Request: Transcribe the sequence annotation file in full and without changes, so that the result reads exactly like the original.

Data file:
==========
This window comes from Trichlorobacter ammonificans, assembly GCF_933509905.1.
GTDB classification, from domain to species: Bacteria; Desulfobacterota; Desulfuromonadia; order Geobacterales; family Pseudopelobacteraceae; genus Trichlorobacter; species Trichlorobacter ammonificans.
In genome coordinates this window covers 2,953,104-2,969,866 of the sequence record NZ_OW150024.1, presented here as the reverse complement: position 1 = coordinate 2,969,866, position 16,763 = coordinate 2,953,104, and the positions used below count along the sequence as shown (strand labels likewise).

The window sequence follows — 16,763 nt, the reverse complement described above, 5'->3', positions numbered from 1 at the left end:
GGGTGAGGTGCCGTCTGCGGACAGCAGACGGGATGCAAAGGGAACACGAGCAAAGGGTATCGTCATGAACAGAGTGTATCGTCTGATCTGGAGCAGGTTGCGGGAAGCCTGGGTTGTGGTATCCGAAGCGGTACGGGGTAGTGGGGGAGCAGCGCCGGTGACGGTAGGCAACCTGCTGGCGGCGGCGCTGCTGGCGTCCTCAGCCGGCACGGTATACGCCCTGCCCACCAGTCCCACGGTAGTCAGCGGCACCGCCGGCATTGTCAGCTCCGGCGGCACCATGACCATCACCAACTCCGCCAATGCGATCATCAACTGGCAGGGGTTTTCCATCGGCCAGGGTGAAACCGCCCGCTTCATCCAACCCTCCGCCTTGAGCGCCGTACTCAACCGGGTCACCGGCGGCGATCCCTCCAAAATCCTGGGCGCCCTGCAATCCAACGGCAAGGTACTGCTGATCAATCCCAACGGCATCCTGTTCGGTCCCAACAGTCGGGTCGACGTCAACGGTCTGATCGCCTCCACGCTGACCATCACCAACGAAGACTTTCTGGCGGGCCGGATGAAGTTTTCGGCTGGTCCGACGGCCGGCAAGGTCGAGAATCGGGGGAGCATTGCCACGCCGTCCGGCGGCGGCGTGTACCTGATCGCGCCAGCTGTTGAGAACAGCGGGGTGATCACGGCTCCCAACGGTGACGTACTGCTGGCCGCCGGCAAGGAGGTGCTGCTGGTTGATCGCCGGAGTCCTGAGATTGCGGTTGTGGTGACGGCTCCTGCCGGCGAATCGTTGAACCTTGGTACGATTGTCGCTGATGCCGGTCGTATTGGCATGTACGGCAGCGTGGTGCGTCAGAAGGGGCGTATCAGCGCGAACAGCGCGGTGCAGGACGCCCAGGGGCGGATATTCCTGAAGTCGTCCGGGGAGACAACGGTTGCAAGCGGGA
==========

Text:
This window comes from Trichlorobacter ammonificans, assembly GCF_933509905.1.
GTDB classification, from domain to species: Bacteria; Desulfobacterota; Desulfuromonadia; order Geobacterales; family Pseudopelobacteraceae; genus Trichlorobacter; species Trichlorobacter ammonificans.
In genome coordinates this window covers 2,953,104-2,969,866 of the sequence record NZ_OW150024.1, presented here as the reverse complement: position 1 = coordinate 2,969,866, position 16,763 = coordinate 2,953,104, and the positions used below count along the sequence as shown (strand labels likewise).

The window sequence follows — 16,763 nt, the reverse complement described above, 5'->3', positions numbered from 1 at the left end:
GGGTGAGGTGCCGTCTGCGGACAGCAGACGGGATGCAAAGGGAACACGAGCAAAGGGTATCGTCATGAACAGAGTGTATCGTCTGATCTGGAGCAGGTTGCGGGAAGCCTGGGTTGTGGTATCCGAAGCGGTACGGGGTAGTGGGGGAGCAGCGCCGGTGACGGTAGGCAACCTGCTGGCGGCGGCGCTGCTGGCGTCCTCAGCCGGCACGGTATACGCCCTGCCCACCAGTCCCACGGTAGTCAGCGGCACCGCCGGCATTGTCAGCTCCGGCGGCACCATGACCATCACCAACTCCGCCAATGCGATCATCAACTGGCAGGGGTTTTCCATCGGCCAGGGTGAAACCGCCCGCTTCATCCAACCCTCCGCCTTGAGCGCCGTACTCAACCGGGTCACCGGCGGCGATCCCTCCAAAATCCTGGGCGCCCTGCAATCCAACGGCAAGGTACTGCTGATCAATCCCAACGGCATCCTGTTCGGTCCCAACAGTCGGGTCGACGTCAACGGTCTGATCGCCTCCACGCTGACCATCACCAACGAAGACTTTCTGGCGGGCCGGATGAAGTTTTCGGCTGGTCCGACGGCCGGCAAGGTCGAGAATCGGGGGAGCATTGCCACGCCGTCCGGCGGCGGCGTGTACCTGATCGCGCCAGCTGTTGAGAACAGCGGGGTGATCACGGCTCCCAACGGTGACGTACTGCTGGCCGCCGGCAAGGAGGTGCTGCTGGTTGATCGCCGGAGTCCTGAGATTGCGGTTGTGGTGACGGCTCCTGCCGGCGAATCGTTGAACCTTGGTACGATTGTCGCTGATGCCGGTCGTATTGGCATGTACGGCAGCGTGGTGCGTCAGAAGGGGCGTATCAGCGCGAACAGCGCGGTGCAGGACGCCCAGGGGCGGATATTCCTGAAGTCGTCCGGGGAGACAACGGTTGCAAGCGGGA